Inmate slated to die by firing squad asks Utah Supreme Court to halt execution
Posted January 11, 2018 1:24 p.m. EST
SALT LAKE CITY, UT — A man who has spent decades on death row for the kidnapping, torture and murder of a southern Utah student is asking the state's top court to halt his execution.
In a hearing before the Utah Supreme Court on Wednesday, attorneys for Michael Anthony Archuleta argued that he is intellectually disabled. Archuleta is facing execution for the 1988 torture killing of Gordon Church.
"If he is intellectually disabled he may not be executed," said Archuleta's attorney, Charlotte Merrill.
Merrill argued that Archuleta's attorney at the time did not pursue that. The U.S. Supreme Court has previously ruled that people with intellectual disabilities cannot be executed.
But the Utah Supreme Court justices focused on when these claims of an intellectual disabilities were first raised and if it were too late to even broach the subject.
"Any inmate could say, 'I have an intellectual disability.' Should then, if that were to happen in Utah, should we exercise our power to disregard any bars to hear that claim?" Justice Paige Petersen asked.
Justice Thomas Lee questioned if the Eighth Amendment on cruel and unusual punishment overrides procedural and time barring issues.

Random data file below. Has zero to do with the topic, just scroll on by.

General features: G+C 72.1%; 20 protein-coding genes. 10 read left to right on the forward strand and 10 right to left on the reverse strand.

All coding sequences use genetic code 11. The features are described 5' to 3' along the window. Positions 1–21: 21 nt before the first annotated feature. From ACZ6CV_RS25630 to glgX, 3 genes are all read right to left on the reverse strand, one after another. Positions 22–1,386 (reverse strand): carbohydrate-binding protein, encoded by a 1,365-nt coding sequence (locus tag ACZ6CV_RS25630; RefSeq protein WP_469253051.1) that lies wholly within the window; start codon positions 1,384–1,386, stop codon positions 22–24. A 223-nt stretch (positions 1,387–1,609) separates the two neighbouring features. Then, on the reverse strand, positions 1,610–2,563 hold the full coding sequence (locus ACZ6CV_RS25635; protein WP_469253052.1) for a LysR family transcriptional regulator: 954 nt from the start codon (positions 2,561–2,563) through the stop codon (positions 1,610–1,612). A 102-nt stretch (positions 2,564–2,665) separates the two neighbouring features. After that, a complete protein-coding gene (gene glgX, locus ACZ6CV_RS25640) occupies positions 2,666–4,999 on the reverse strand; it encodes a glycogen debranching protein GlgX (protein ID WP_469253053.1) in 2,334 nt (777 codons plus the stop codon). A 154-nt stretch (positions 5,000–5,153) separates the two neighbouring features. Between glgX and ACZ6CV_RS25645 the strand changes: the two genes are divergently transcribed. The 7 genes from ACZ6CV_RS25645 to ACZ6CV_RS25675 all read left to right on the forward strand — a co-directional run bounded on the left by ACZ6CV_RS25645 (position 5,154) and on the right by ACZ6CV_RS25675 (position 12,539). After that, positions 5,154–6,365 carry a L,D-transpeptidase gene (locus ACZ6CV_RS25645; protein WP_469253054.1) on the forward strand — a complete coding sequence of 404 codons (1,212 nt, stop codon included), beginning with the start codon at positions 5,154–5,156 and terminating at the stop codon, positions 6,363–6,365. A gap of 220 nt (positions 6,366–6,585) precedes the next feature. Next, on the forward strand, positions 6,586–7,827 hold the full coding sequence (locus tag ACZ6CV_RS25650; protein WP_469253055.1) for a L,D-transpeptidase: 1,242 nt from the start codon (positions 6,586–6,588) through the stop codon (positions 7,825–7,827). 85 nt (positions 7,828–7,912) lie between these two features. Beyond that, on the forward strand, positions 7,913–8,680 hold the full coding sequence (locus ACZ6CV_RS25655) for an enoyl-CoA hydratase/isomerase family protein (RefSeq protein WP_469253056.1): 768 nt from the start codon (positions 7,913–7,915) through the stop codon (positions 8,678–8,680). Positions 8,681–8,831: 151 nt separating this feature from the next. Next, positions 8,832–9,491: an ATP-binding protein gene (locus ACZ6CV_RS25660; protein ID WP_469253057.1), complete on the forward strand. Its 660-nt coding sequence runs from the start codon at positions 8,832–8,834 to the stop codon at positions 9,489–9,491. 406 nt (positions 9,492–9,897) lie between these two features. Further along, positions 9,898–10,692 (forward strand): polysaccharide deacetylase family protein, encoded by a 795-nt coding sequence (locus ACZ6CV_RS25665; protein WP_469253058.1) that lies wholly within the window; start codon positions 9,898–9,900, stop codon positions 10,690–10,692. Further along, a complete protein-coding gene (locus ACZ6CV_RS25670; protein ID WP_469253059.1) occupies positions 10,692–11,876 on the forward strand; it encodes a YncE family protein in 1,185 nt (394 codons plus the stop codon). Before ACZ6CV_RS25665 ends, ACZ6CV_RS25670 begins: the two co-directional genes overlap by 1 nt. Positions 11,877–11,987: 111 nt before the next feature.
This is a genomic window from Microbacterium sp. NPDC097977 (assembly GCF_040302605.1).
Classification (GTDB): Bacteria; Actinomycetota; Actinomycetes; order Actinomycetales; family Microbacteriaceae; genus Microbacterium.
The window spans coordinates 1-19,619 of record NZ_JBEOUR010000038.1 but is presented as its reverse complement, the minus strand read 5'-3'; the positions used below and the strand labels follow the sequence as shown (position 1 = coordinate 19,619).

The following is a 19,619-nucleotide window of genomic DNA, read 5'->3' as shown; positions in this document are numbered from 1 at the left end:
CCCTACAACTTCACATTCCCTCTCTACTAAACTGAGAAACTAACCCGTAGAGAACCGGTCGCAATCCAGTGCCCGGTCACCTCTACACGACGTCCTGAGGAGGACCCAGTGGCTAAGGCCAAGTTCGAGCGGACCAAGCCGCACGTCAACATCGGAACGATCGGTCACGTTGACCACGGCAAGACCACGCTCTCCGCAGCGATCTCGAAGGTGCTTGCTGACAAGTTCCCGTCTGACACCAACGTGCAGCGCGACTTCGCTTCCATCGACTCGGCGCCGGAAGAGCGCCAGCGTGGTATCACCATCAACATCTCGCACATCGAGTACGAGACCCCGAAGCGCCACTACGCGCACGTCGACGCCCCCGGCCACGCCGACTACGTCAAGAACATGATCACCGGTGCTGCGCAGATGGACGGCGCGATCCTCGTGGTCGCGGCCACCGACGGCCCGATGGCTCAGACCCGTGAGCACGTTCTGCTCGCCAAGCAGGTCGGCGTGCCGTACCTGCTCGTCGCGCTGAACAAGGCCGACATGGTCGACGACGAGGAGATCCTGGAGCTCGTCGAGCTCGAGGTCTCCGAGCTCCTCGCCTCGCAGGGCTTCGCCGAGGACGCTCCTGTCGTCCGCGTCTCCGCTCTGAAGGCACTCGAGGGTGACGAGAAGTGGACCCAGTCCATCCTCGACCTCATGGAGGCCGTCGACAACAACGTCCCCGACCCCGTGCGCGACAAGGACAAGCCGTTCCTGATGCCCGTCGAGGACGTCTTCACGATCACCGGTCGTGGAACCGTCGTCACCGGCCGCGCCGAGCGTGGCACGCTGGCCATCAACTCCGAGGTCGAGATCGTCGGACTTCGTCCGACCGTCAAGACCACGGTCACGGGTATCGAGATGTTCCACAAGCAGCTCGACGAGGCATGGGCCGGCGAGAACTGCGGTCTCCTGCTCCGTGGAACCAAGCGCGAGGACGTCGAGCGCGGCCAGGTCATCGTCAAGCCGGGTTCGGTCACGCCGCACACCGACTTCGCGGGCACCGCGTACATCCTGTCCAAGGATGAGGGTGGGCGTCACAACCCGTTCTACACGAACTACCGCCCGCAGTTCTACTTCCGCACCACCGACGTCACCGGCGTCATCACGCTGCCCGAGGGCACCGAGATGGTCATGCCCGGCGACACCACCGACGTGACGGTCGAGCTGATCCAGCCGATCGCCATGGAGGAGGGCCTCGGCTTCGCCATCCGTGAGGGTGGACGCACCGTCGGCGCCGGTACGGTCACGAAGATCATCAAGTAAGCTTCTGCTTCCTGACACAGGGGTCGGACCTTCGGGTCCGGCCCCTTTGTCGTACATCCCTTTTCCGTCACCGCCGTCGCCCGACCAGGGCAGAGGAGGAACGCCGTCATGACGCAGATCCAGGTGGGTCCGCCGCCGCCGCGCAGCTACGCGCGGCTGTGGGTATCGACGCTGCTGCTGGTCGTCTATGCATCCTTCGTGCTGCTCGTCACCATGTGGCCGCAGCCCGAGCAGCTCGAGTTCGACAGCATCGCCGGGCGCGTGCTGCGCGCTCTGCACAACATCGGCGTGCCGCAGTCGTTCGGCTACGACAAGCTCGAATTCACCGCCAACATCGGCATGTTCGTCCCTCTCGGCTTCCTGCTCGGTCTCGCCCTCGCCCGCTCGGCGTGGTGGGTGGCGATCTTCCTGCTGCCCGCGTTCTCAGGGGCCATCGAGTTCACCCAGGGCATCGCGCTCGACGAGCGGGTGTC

"The U.S. Supreme Court hasn't yet decided the question you're asking us to decide, right?" he said. "I think that would be a pretty big step for that court to take."
In a long series of questions and answers, Merrill pressed her case that there were warning signs that Archuleta had an intellectual disability. However, the state argued that Archuleta is essentially stalling his eventual execution.
"He's never presented any good evidence at all that he is intellectually disabled. But the second point, of course, is he withheld this for many years, even more than a decade as a tactical delay," assistant Utah Attorney General Andrew Peterson told reporters outside of court.
Archuleta, now 55, was sentenced to die for the gruesome murder of Church, who was at the time a Southern Utah State College student. Church, 28, was shocked with a car battery, raped with a tire iron and his body dumped in Millard County. Some have suggested the killing was a hate crime because Church had revealed to them he was gay.
Archuleta and Lance Conway Wood, who were both out on parole at the time, were convicted of the crimes. Wood was sentenced to life in prison; Archuleta was sentenced to death.
Archuleta has had a series of appeals in federal and state court (including some previously rejected by the Utah Supreme Court). A federal court said the question of intellectual disability needed to be addressed by the state courts. If he loses here, Archuleta still has appeals pending in federal court.
The Utah Dept. of Corrections has previously told FOX 13 it does not have the chemicals necessary to carry out a lethal injection execution, so firing squad becomes the default method.